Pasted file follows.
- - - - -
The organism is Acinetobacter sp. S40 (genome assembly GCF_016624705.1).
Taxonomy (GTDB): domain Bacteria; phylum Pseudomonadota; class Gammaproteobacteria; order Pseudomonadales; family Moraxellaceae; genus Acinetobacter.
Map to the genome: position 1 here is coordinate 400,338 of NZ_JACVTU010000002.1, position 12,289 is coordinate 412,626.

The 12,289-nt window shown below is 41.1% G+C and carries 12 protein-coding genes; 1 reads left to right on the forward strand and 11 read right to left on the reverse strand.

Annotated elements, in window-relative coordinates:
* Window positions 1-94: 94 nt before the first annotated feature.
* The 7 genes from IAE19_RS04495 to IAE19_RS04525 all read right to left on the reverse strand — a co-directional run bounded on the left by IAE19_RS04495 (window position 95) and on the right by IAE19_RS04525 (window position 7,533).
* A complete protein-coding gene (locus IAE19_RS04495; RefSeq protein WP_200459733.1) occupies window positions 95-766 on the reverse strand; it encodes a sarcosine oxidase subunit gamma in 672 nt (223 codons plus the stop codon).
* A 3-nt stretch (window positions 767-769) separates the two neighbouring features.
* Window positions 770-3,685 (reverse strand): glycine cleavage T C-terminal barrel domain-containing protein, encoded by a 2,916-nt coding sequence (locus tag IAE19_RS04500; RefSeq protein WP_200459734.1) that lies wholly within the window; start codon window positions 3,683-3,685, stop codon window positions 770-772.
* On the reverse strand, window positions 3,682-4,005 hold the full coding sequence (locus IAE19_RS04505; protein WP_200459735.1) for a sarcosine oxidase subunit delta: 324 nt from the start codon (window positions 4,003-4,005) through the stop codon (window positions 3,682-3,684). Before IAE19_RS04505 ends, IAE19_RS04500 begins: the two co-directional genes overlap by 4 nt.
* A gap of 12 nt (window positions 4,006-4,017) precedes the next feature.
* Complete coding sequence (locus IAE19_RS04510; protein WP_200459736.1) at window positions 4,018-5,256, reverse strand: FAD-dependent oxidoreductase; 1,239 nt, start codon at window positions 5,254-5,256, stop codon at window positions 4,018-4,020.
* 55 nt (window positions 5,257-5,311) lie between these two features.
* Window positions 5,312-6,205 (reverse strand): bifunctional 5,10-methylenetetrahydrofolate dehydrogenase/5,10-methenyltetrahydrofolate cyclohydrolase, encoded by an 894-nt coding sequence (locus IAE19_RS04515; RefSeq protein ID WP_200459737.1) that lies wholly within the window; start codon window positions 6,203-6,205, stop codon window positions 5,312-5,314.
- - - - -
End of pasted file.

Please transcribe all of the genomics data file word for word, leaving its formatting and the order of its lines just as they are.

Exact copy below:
The organism is Acinetobacter sp. S40 (genome assembly GCF_016624705.1).
Taxonomy (GTDB): domain Bacteria; phylum Pseudomonadota; class Gammaproteobacteria; order Pseudomonadales; family Moraxellaceae; genus Acinetobacter.
Map to the genome: position 1 here is coordinate 400,338 of NZ_JACVTU010000002.1, position 12,289 is coordinate 412,626.

The 12,289-nt window shown below is 41.1% G+C and carries 12 protein-coding genes; 1 reads left to right on the forward strand and 11 read right to left on the reverse strand.

Annotated elements, in window-relative coordinates:
* Window positions 1-94: 94 nt before the first annotated feature.
* The 7 genes from IAE19_RS04495 to IAE19_RS04525 all read right to left on the reverse strand — a co-directional run bounded on the left by IAE19_RS04495 (window position 95) and on the right by IAE19_RS04525 (window position 7,533).
* A complete protein-coding gene (locus IAE19_RS04495; RefSeq protein WP_200459733.1) occupies window positions 95-766 on the reverse strand; it encodes a sarcosine oxidase subunit gamma in 672 nt (223 codons plus the stop codon).
* A 3-nt stretch (window positions 767-769) separates the two neighbouring features.
* Window positions 770-3,685 (reverse strand): glycine cleavage T C-terminal barrel domain-containing protein, encoded by a 2,916-nt coding sequence (locus tag IAE19_RS04500; RefSeq protein WP_200459734.1) that lies wholly within the window; start codon window positions 3,683-3,685, stop codon window positions 770-772.
* On the reverse strand, window positions 3,682-4,005 hold the full coding sequence (locus IAE19_RS04505; protein WP_200459735.1) for a sarcosine oxidase subunit delta: 324 nt from the start codon (window positions 4,003-4,005) through the stop codon (window positions 3,682-3,684). Before IAE19_RS04505 ends, IAE19_RS04500 begins: the two co-directional genes overlap by 4 nt.
* A gap of 12 nt (window positions 4,006-4,017) precedes the next feature.
* Complete coding sequence (locus IAE19_RS04510; protein WP_200459736.1) at window positions 4,018-5,256, reverse strand: FAD-dependent oxidoreductase; 1,239 nt, start codon at window positions 5,254-5,256, stop codon at window positions 4,018-4,020.
* 55 nt (window positions 5,257-5,311) lie between these two features.
* Window positions 5,312-6,205 (reverse strand): bifunctional 5,10-methylenetetrahydrofolate dehydrogenase/5,10-methenyltetrahydrofolate cyclohydrolase, encoded by an 894-nt coding sequence (locus IAE19_RS04515; RefSeq protein ID WP_200459737.1) that lies wholly within the window; start codon window positions 6,203-6,205, stop codon window positions 5,312-5,314.